Mayors resign after corruption arrests
Hoboken, N.J., Mayor Peter Cammarano and Secaucus, N.J., Mayor Dennis Elwell, two of three mayors arrested in a federal corruption sweep on July 23, have resigned. Both former mayors, who have been charged with accepting bribes from a federal cooperating witness, continue to deny any wrongdoing.
In Cammarano’s resignation letter, which he submitted Friday morning, the newly elected mayor apologized for the “disruption and disappointment” caused by the case, according to CNN.com. “It had been my hope and expectation that I could remain in office and perform my official duties until I had the opportunity to resolve the legal charges against me in court,” Cammarano wrote. “Regrettably, it has turned out that the controversy surrounding the charges against me has become a distraction to me and an impediment to the functioning of Hoboken government.”
Elwell resigned on July 28, and a statement from his attorney, Thomas Cammarata, indicated that the mayor made the decision because it was in the best interest of his family and the people of Seacaucus, according to the Associated Press. “Those who perceive this action to be an admission of culpability as to the pending criminal allegations are gravely mistaken,” Cammarata said.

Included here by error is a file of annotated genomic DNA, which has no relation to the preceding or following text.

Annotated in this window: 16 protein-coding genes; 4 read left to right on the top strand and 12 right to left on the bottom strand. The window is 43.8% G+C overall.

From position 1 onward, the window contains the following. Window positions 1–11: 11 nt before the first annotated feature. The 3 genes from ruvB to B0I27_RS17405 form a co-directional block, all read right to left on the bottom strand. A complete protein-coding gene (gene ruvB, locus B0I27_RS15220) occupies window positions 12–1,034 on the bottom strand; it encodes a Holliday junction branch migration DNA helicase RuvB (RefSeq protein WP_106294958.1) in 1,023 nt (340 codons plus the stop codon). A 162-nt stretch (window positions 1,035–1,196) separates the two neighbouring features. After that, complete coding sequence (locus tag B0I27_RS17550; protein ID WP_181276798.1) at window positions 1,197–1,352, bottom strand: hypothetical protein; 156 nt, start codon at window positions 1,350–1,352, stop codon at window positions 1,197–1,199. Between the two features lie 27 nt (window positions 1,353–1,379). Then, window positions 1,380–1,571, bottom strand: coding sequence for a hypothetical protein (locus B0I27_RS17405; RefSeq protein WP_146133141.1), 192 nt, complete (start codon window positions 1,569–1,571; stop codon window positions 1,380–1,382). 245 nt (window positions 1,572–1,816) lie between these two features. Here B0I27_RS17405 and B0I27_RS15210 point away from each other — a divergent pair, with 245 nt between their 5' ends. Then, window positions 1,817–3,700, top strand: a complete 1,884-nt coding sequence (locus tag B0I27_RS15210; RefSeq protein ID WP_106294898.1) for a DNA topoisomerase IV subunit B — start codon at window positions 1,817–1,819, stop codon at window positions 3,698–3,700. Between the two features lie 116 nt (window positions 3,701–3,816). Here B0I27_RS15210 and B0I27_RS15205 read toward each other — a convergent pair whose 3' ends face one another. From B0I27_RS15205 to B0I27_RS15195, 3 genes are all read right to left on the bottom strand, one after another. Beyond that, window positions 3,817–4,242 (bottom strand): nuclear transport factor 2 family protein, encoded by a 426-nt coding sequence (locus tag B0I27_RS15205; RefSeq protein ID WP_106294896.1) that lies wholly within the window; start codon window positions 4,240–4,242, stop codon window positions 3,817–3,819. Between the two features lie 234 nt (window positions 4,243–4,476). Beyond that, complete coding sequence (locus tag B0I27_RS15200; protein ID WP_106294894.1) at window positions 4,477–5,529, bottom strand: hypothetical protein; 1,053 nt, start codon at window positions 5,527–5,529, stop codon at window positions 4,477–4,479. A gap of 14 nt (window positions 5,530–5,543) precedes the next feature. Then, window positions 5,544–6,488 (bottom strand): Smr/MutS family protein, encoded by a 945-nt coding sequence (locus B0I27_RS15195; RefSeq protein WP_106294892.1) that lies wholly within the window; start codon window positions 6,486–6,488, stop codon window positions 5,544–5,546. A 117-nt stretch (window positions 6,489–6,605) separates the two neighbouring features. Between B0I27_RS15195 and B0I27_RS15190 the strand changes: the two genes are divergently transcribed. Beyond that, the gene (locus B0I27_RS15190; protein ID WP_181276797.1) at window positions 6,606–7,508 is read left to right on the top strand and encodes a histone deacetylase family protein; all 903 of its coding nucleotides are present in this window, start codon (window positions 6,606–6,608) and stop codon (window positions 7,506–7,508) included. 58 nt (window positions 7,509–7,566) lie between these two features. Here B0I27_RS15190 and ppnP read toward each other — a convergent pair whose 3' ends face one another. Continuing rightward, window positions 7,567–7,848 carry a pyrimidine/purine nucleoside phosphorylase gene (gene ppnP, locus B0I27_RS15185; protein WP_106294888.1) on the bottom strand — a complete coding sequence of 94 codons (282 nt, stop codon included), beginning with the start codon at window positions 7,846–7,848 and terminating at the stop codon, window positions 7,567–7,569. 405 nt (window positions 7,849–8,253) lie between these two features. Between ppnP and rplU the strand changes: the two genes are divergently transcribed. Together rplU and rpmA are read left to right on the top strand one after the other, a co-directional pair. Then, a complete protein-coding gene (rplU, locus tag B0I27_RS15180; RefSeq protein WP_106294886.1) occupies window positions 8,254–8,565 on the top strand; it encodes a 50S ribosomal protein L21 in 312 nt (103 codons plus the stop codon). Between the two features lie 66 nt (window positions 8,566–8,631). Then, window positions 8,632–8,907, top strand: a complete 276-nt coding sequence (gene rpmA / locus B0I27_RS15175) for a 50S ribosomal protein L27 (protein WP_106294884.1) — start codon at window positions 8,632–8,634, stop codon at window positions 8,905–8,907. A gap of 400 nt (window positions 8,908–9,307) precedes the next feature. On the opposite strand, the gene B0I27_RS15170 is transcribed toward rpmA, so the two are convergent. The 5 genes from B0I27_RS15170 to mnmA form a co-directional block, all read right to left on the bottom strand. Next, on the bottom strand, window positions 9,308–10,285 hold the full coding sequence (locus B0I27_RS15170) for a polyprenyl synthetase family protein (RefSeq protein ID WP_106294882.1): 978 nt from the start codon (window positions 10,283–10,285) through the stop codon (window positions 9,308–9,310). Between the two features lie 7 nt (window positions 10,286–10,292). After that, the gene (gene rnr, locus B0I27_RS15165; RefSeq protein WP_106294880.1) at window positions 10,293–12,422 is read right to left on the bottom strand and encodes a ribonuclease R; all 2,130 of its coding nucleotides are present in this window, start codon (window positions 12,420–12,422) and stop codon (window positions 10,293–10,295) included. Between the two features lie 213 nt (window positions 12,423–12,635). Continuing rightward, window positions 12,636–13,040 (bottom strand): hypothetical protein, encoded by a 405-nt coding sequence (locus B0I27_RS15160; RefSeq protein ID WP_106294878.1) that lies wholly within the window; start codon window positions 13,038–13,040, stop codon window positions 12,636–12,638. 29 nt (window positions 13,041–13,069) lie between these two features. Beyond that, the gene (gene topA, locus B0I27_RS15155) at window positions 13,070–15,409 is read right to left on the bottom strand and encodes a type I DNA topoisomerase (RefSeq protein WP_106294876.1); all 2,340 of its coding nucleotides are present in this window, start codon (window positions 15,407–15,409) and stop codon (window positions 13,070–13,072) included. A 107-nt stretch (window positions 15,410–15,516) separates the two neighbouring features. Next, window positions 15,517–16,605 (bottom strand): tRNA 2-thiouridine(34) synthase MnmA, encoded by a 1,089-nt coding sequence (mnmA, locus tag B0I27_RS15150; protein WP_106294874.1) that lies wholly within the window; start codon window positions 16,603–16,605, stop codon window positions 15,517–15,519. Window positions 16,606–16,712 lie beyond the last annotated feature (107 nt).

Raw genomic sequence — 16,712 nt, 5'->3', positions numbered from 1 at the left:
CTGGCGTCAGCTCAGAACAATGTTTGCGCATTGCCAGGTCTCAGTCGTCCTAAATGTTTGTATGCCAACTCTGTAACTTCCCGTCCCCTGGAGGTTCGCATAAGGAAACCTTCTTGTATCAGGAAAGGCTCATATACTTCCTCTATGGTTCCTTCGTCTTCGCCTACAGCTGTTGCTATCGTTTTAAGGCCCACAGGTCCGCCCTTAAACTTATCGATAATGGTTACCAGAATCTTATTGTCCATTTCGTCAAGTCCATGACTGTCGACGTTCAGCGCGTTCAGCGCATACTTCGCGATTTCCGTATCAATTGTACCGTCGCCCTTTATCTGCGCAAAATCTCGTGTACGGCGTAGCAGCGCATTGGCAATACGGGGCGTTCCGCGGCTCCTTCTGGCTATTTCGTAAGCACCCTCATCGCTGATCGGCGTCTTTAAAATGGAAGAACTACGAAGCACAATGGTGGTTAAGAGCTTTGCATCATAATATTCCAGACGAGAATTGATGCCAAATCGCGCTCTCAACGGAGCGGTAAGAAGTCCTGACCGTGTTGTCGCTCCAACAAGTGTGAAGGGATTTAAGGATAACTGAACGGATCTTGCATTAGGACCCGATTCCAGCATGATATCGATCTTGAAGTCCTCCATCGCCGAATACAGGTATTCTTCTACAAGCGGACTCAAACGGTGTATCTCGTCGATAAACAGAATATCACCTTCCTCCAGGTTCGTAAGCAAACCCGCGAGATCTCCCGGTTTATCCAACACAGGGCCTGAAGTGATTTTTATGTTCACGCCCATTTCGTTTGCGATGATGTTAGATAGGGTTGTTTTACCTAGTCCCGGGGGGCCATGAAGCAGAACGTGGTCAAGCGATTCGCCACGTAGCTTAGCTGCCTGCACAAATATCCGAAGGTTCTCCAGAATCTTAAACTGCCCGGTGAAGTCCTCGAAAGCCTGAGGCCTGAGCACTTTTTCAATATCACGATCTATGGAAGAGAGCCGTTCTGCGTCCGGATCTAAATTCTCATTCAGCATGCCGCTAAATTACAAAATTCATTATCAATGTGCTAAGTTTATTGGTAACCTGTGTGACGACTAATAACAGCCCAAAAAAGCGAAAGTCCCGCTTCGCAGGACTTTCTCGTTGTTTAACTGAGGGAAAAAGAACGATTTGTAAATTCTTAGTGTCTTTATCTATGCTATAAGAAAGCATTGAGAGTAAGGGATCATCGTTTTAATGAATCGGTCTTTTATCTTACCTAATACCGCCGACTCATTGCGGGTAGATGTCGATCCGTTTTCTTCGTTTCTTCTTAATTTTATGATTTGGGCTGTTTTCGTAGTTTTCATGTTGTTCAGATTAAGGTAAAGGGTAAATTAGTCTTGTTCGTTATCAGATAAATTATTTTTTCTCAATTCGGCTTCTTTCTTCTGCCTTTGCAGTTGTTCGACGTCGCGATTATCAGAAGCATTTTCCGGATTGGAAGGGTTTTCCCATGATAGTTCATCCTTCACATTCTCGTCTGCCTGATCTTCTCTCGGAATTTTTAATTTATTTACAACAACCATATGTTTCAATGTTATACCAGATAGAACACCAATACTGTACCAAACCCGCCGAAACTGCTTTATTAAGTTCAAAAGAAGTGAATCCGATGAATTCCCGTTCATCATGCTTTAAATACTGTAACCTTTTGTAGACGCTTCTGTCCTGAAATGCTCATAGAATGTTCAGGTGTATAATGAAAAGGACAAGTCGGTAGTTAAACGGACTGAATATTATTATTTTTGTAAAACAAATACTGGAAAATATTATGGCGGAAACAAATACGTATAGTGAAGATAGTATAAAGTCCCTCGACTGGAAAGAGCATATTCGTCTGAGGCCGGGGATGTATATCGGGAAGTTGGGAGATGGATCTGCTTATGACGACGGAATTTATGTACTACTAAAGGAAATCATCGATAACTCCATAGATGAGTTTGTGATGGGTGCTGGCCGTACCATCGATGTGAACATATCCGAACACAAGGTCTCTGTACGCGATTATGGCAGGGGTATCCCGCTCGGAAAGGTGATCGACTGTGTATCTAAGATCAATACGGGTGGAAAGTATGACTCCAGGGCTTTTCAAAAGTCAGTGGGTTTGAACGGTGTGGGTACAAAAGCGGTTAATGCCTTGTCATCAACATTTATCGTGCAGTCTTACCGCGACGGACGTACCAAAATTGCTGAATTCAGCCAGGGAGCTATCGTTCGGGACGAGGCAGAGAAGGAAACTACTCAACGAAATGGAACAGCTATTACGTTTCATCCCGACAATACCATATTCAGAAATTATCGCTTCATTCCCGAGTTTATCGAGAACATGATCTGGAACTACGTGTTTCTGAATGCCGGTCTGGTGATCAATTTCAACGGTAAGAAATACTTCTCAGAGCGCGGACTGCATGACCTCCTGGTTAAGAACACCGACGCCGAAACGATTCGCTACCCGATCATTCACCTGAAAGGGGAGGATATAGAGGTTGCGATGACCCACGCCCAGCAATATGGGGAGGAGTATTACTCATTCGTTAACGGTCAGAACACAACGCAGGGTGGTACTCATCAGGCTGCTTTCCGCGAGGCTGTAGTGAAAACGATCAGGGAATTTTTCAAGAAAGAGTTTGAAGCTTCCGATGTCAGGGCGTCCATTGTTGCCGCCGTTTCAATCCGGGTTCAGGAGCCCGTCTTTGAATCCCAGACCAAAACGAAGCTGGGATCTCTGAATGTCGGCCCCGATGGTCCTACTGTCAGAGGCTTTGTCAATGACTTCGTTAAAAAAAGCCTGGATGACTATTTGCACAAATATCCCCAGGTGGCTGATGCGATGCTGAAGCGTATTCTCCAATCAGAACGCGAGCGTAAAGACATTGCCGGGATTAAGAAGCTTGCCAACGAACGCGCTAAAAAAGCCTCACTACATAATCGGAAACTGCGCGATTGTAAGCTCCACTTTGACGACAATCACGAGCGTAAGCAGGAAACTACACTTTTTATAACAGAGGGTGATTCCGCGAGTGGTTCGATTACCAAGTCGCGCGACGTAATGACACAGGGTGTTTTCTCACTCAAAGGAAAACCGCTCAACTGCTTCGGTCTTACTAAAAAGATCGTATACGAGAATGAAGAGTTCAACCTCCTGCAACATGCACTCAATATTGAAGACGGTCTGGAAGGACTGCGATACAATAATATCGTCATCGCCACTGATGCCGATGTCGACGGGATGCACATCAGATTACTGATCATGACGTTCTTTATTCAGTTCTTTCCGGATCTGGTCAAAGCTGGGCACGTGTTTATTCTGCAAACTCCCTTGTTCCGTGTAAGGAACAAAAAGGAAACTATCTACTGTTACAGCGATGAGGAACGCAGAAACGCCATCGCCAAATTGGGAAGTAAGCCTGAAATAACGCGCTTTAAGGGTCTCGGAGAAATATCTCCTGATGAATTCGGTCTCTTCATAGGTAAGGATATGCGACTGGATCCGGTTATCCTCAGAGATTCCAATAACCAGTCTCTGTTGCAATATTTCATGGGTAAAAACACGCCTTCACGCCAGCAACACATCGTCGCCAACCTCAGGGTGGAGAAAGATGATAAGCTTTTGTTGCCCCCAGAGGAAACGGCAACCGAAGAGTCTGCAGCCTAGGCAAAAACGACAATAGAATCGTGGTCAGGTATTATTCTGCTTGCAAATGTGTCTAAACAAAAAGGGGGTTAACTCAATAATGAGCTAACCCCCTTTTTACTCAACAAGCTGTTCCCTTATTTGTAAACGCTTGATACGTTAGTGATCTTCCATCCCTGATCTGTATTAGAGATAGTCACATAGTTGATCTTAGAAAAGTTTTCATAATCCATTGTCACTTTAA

Ridgefield, N.J., Mayor Anthony Suarez, also was arrested in the sweep that netted a total of 44 individuals, including two state assemblymen and several other officials from Jersey City. Suarez remained in office as of Monday.
Cammarano allegedly accepted $25,000 in cash bribes from an undercover cooperating witness, Elwell allegedly accepted a $10,000 bribe from the witness, and Suarez allegedly agreed to accept a $10,000 bribe for his legal defense fund.
In the early stages of the investigation, which began in June 2007, the cooperating witness helped investigators uncover members of an international money laundering operation, but then went on to approach city officials, posing as a developer who wanted his projects prioritized. The bribe-taking was partly connected to fundraising efforts in the mayoral and city council campaigns in Jersey City and Hoboken, according to the FBI. “This investigation has once again identified a corrupt network of public officials who were all too willing to take cash in exchange for promised official action,” said Acting U.S. Attorney Ralph Marra.
Also charged in the investigation were former Jersey City mayoral candidates L. Harvey Smith and Louis Manzo, and Jersey City Deputy Mayor Leona Beldini. Smith is also a state assemblyman, and his fellow Assemblyman Daniel Van Pelt also was arrested on charges of accepting a $10,000 bribe.
More information is available at http://newark.fbi.gov/dojpressrel/2009/nk072309.htm.